Fatty Liver Disease: Fighting the ‘Silent Epidemic’ Boosted by Genetic Testing and Lifestyle Support for At-Risk Americans

The Fatty Liver Foundation (FLF) has partnered with British start-up Sano Genetics to offer non-invasive genetic testing and community support to Americans at risk of and living with non-alcoholic fatty liver disease (NAFLD) and non-alcoholic steatohepatitis . (NASH).

The partnership aims to further close the knowledge gap on inherited risk factors with home DNA testing, as well as provide individuals with personalized opportunities to learn how to reduce their risk through their lifestyle and their diet, to keep abreast of new developments in treatments and research, and to participate in medical research and clinical trials themselves.

FLF’s Undiagnosed NAFLD and NASH (SUNN) Screening Program has already screened more than 1,000 asymptomatic and at-risk American adults for both conditions, with published results end of 2021. SUNN program expands with goal of screening 20,000 people in 20 US cities.

Sano Genetics, which combines a private-by-design technology platform and at-home testing to accelerate genetic disease research, has a strong track record of recruiting and maintaining participant engagement and education at the study, having launched a number of studies on the long Covid, irritable bowel disease, multiple sclerosis, Parkinson’s disease and Alzheimer’s disease.

Progress can’t come soon enough. The number of NAFLD cases in people over the age of 15 in the United States is expected to increase exponentially due to the growing epidemic of obesity and diabetes. By 2030, the overall prevalence of NAFLD is expected to reach 33.5%, with NASH increasing to 27%.

And worrying new data reveals that 42% of Americans report unwanted weight gains since the start of the pandemic. Adults who gained weight gained an average of 29 pounds, rising to 38 pounds among essential workers.

Fatty liver disease currently affects approximately 100 million Americans, although most are unaware they have it. Current medical standards policy is not to screen for liver disease unless people are sick and have symptoms.

Some 20 million people will go on to develop NAFLD, which is characterized by fatty or fatty liver cell infiltration, liver inflammation, liver cell damage, and fibrosis or scarring of the liver. And 5 million will progress to NASH, an advanced form of NAFLD, which is clinically significant and can lead to progressive liver fibrosis, cirrhosis and eventually advanced liver disease, liver cancer and death.

Despite recent scientific and medical advances, there is currently no effective pharmaceutical treatment for NAFLD. Currently, the only proven effective therapy is sustained weight loss achieved through diet and exercise or bariatric surgery. Early and comprehensive interventions, such as lifestyle and diet changes, can help halt progression, preserve liver function, and maintain quality of life.

In addition to the focus on early detection and screening, the SUNN program will match participants interested in clinical trials with opportunities to participate, including precision medicine trials using genetic markers such as PNPLA3.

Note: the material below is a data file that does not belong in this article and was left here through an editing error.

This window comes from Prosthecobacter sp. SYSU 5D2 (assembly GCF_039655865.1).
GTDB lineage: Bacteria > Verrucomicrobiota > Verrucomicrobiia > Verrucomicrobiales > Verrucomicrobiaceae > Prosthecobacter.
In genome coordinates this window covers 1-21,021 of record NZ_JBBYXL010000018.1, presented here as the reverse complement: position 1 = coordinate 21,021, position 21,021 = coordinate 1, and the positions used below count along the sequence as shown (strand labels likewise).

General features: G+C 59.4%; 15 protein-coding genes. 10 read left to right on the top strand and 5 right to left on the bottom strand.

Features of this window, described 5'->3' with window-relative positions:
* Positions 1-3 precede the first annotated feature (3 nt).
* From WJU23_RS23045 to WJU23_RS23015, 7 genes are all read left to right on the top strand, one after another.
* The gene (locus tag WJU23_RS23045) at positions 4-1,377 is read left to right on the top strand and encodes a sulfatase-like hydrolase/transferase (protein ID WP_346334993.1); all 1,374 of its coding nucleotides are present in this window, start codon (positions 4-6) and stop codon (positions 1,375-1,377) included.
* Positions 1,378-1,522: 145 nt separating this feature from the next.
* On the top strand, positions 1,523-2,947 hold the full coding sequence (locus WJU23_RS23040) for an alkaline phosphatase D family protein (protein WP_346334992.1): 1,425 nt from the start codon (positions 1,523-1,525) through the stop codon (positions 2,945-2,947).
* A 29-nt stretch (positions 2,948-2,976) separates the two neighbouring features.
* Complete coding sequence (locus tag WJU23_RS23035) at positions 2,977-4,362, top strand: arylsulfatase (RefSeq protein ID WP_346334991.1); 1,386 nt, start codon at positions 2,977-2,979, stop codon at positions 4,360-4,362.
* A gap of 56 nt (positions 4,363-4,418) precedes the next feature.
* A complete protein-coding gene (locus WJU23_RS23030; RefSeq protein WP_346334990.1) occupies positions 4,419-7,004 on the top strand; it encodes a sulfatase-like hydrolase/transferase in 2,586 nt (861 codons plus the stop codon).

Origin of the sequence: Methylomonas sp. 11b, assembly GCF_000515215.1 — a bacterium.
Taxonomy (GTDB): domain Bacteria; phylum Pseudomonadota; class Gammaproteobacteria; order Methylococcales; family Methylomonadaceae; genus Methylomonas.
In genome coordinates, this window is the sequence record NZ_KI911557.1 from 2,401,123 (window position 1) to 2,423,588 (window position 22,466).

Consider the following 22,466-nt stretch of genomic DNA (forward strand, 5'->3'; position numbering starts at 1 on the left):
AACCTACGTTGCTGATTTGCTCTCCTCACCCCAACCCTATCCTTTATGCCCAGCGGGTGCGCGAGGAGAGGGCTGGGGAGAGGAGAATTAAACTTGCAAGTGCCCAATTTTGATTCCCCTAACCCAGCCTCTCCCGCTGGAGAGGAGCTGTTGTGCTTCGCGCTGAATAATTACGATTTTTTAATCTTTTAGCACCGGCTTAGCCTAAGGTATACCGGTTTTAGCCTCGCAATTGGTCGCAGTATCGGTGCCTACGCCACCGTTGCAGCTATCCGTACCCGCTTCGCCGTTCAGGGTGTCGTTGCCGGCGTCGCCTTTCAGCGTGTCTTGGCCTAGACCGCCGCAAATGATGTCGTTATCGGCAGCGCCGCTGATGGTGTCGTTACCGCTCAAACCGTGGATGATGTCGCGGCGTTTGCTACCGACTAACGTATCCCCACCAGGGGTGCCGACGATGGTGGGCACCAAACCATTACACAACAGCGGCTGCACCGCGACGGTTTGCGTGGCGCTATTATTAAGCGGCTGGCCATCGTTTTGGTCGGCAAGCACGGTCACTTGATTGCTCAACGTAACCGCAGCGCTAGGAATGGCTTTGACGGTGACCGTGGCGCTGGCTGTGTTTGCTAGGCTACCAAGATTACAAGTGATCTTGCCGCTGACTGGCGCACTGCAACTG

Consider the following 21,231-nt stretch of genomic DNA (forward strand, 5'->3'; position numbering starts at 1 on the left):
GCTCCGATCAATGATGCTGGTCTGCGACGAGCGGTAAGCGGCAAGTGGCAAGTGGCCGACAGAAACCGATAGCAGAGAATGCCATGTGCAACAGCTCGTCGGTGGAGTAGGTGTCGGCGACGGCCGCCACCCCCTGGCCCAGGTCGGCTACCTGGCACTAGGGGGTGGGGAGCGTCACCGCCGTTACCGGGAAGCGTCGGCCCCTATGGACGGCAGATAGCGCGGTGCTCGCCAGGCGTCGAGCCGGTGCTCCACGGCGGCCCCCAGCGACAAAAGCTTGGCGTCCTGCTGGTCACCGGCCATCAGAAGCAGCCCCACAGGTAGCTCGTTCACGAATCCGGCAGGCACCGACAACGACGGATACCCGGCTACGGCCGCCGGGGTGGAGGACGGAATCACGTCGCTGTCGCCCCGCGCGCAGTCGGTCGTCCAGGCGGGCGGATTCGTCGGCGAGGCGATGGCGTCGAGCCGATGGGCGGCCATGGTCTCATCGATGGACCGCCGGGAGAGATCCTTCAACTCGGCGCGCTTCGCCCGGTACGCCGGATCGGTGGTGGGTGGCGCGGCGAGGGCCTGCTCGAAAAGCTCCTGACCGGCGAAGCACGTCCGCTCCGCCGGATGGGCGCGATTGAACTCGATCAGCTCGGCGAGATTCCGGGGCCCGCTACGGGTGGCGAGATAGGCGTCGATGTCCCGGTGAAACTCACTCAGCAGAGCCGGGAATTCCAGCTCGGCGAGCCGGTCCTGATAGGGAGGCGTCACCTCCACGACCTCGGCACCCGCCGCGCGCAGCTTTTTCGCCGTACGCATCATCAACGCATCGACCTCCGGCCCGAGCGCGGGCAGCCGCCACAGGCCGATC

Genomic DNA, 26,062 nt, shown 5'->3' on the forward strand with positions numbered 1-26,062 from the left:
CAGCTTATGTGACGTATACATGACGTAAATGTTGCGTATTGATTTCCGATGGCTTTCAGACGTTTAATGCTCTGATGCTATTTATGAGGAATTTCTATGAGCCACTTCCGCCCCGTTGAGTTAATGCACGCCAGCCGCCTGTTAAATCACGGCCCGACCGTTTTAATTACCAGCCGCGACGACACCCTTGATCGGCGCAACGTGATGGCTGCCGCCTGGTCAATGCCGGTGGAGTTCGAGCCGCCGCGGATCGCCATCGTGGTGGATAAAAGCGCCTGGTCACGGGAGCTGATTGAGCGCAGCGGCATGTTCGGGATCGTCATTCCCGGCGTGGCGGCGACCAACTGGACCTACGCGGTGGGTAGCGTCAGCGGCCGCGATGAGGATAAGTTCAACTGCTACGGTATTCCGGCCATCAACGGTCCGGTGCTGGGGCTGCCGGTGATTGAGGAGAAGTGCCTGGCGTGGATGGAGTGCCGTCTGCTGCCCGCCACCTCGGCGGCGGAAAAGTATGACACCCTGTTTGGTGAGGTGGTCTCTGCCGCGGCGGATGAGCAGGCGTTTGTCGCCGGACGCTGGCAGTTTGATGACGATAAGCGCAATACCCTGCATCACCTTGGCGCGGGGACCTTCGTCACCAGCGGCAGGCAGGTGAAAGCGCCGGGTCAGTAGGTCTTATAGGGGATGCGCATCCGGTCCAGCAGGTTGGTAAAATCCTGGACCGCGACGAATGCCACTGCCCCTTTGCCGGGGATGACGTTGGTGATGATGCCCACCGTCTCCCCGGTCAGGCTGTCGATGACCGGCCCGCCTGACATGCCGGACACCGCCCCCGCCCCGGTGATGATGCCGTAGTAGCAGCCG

Several research studies have shown that NAFLD/NASH can be inherited and can be influenced by many different genetic changes. Liver fibrosis has been shown to be an inherited trait, while family history can also impact the chances of developing the disease, particularly if a first-degree relative has NAFLD/NASH.

Wayne Eskridge, Founder and CEO of the Fatty Liver Foundation, says: “Genetic testing for NAFLD and NASH is critical to improving early detection of this largely asymptomatic and silent epidemic. It has the potential to usher in a new era of ‘precision liver health‘ that can improve our ability to provide the right liver health intervention to the right population at the right time.

“With the expertise and capabilities of Sano Genetics, we can help more people understand their inherited risk of NAFLD/NASH, detect it earlier, and potentially treat it more effectively.” Our partnership adds a whole new dimension to our SUNN program and we are excited about the opportunities for individuals and their families to support their prevention or treatment plans, as well as facilitating opportunities for them to participate in clinical trials.

Dr. Patrick Short, co-founder and CEO of Sano Genetics, says: “Genomics is key to early detection of this disease which often goes undiagnosed until symptoms present in later stages. If we can locate DNA markers that indicate predisposition in healthy or asymptomatic people, then early intervention becomes more likely. A better understanding of the genetic factors and underlying biology of NAFLD/NASH will also pave the way for more effective targeted therapies. The FLF has been doing excellent work for many years and we are proud to provide our technology and genetic testing capabilities to facilitate a proactive approach to slowing down and treating fatty liver conditions.

Comments are closed.